The aggregate cereal import requirements of the 82 LIFDC’s in marketing years 2006/07 or 2007 (calendar basis) are estimated by FAO at 89 million tonnes, some 1.5 million tonnes above the previous year’s actual imports. This reflects an increase of about 6 million tonnes of wheat imports in India, which more than offset lower volumes in most of the other LIFDCs, notably in North, Eastern, Southern and Western Africa, where record or bumper crops were gathered in 2006. As a result of this good performance, the LIFDCs’ total food aid requirements in marketing years 2006/07 declined by one-third from the previous season’s level, to some 4.5 million tonnes or about 5 percent of their total cereal import requirements. Based on information received in GIEWS by mid-April, 68 percent of the food aid requirements have been covered by donors’ deliveries of pledges. In Southern Africa, where countries have just entered their new marketing year, about 80 percent of the food aid needs were covered, while total imports reached 93 percent of FAO’s initial forecast level. In countries of North Africa and in the four countries of Latin America, food aid deliveries/pledges have more than covered the requirements in 2006/07. Good progress has also been made in countries of CIS Asia, where the new marketing year will start next July, as well in Western and Eastern Africa where the seasons only started in November last year and in January 2007, respectively.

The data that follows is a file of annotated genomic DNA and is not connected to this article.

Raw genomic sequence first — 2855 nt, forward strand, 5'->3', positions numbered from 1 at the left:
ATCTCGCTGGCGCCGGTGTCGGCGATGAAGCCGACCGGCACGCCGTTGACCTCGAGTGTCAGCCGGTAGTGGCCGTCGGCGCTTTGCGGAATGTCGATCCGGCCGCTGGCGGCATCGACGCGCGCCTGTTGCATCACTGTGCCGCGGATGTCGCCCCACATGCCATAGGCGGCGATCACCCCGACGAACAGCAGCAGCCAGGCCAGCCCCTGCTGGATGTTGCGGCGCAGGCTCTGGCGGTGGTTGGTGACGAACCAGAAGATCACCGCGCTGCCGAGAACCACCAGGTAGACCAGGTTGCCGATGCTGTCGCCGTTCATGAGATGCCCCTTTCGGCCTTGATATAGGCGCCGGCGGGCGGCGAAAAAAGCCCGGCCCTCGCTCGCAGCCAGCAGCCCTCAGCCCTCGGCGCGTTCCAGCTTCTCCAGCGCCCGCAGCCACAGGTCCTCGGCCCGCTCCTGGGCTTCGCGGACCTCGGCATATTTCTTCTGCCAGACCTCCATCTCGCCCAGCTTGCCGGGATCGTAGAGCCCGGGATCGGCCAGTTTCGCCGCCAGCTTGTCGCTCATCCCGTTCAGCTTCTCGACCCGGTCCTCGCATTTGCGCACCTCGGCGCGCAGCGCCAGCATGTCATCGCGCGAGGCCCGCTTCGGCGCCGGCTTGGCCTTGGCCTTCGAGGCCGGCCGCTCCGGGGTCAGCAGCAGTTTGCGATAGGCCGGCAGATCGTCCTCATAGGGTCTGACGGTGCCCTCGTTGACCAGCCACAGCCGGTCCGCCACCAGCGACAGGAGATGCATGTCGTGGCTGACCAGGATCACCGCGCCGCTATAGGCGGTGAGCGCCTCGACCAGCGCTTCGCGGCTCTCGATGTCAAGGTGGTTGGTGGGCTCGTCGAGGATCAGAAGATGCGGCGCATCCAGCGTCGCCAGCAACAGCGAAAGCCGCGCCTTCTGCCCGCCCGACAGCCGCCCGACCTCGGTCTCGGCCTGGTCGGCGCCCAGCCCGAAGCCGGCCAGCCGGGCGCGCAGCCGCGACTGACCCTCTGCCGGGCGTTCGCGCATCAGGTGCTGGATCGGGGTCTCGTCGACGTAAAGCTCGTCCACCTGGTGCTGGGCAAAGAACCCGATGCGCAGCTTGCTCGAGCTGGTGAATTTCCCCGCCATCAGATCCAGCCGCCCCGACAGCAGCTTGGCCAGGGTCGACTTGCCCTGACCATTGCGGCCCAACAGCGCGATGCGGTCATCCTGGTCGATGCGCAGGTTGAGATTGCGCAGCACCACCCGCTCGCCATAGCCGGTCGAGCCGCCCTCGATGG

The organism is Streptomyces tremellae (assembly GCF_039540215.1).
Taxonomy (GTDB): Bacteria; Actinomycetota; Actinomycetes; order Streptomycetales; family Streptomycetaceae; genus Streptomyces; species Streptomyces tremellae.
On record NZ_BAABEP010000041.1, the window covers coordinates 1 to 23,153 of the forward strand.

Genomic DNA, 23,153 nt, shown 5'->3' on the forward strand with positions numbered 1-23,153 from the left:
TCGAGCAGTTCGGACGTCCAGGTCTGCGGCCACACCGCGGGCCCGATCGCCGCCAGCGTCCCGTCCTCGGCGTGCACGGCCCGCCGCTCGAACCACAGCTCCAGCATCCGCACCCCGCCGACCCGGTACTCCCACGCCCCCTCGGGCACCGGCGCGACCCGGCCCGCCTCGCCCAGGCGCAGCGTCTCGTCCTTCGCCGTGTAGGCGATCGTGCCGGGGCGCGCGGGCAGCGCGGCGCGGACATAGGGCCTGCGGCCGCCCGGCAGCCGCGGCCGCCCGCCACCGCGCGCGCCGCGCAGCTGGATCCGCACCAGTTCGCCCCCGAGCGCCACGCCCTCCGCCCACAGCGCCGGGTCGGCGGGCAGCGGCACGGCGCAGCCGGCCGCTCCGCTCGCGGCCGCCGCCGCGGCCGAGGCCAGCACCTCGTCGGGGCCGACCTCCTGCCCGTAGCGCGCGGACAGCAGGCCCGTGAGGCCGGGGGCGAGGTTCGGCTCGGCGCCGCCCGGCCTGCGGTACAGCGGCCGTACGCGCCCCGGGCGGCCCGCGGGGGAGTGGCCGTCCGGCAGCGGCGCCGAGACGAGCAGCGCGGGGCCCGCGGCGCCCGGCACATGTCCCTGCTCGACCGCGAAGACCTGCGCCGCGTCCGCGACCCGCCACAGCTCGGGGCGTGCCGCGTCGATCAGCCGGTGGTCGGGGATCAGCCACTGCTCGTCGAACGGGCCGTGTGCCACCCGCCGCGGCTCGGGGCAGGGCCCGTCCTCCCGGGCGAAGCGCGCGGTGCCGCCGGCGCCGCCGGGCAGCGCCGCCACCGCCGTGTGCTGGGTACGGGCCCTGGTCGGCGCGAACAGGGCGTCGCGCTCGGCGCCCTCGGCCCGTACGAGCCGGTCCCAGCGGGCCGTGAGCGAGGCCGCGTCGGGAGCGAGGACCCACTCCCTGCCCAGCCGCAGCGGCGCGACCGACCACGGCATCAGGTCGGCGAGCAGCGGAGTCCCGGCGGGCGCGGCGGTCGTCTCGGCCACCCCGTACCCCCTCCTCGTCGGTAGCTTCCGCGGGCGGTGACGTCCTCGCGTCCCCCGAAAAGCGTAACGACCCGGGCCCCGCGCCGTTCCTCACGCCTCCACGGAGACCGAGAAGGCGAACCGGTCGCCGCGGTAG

Table 7. Cereal import position of LIFDCs ( thousand tonnes)

  2005/06 or
2006/07 or 2007
Requirements 1 Import position 2
of which
food aid
of which
food aid
Africa (44 countries) 39 361 35 376 2 440 16 003 1 584
North Africa16 35315 238 129 775 12
Eastern Africa5 7404 743 1 4652 017 874
Southern Africa4 2683 045 4152 835 323
Western Africa11 33810 783 4711 324 334
Central Africa1 6621 567 77 52 40
Asia (25 countries) 43 315 49 000 1 834 30 892 1 194
CIS in Asia2 8712 777 1772 356 156
Far East28 585 35 928 1 42623 683 878
Near East11 85910 295 2314 853 160
America (3 countries)
1 757 1 705 184 1 243 270
America (1 country)
1 011 946 30 695 30
Oceania (6 countries) 416 416 0 53 0
Europe (3 countries) 1 619 1 550 60 705 0
Total (82 countries) 87 478 88 992 4 548 49 592 3 079
1 The import requirement is the difference between utilization (food, feed, other uses, exports plus closing stocks) and domestic availability (production plus opening stocks). Utilization is based on historical values, adjusted upon assessment of the country’s current economic situation.
2 Estimates based on information available as of mid-April 2007.
Note: Totals computed from unrounded data.

1.  The Low-Income Food-Deficit (LIFDC) group of countries includes food deficit countries with per caput annual income below the level used by the World Bank to determine eligibility for IDA assistance (i.e. US$1 465 in 2003), which is in accordance with the guidelines and criteria agreed to by the CFA should be given priority in the allocation of food aid.

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GIEWS   global information and early warning system on food and agriculture